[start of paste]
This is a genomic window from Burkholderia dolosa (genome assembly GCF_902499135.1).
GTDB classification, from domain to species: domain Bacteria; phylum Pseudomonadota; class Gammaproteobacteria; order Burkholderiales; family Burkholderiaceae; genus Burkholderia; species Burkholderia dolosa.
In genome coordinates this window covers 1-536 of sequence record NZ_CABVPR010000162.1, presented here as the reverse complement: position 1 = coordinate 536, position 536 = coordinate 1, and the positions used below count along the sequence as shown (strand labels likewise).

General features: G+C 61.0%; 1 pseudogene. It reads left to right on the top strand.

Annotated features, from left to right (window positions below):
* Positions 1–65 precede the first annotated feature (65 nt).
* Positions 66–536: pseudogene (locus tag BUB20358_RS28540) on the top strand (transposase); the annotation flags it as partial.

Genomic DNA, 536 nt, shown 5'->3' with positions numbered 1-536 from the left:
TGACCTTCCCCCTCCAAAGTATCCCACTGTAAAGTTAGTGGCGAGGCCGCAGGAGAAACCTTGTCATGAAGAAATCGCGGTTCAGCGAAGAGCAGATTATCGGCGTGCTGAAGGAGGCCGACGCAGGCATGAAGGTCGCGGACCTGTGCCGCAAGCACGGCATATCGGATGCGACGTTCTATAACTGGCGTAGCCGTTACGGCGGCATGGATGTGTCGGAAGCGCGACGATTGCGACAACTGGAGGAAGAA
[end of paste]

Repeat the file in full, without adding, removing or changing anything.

This is a genomic window from Burkholderia dolosa (genome assembly GCF_902499135.1).
GTDB classification, from domain to species: domain Bacteria; phylum Pseudomonadota; class Gammaproteobacteria; order Burkholderiales; family Burkholderiaceae; genus Burkholderia; species Burkholderia dolosa.
In genome coordinates this window covers 1-536 of sequence record NZ_CABVPR010000162.1, presented here as the reverse complement: position 1 = coordinate 536, position 536 = coordinate 1, and the positions used below count along the sequence as shown (strand labels likewise).

General features: G+C 61.0%; 1 pseudogene. It reads left to right on the top strand.

Annotated features, from left to right (window positions below):
* Positions 1–65 precede the first annotated feature (65 nt).
* Positions 66–536: pseudogene (locus tag BUB20358_RS28540) on the top strand (transposase); the annotation flags it as partial.

Genomic DNA, 536 nt, shown 5'->3' with positions numbered 1-536 from the left:
TGACCTTCCCCCTCCAAAGTATCCCACTGTAAAGTTAGTGGCGAGGCCGCAGGAGAAACCTTGTCATGAAGAAATCGCGGTTCAGCGAAGAGCAGATTATCGGCGTGCTGAAGGAGGCCGACGCAGGCATGAAGGTCGCGGACCTGTGCCGCAAGCACGGCATATCGGATGCGACGTTCTATAACTGGCGTAGCCGTTACGGCGGCATGGATGTGTCGGAAGCGCGACGATTGCGACAACTGGAGGAAGAA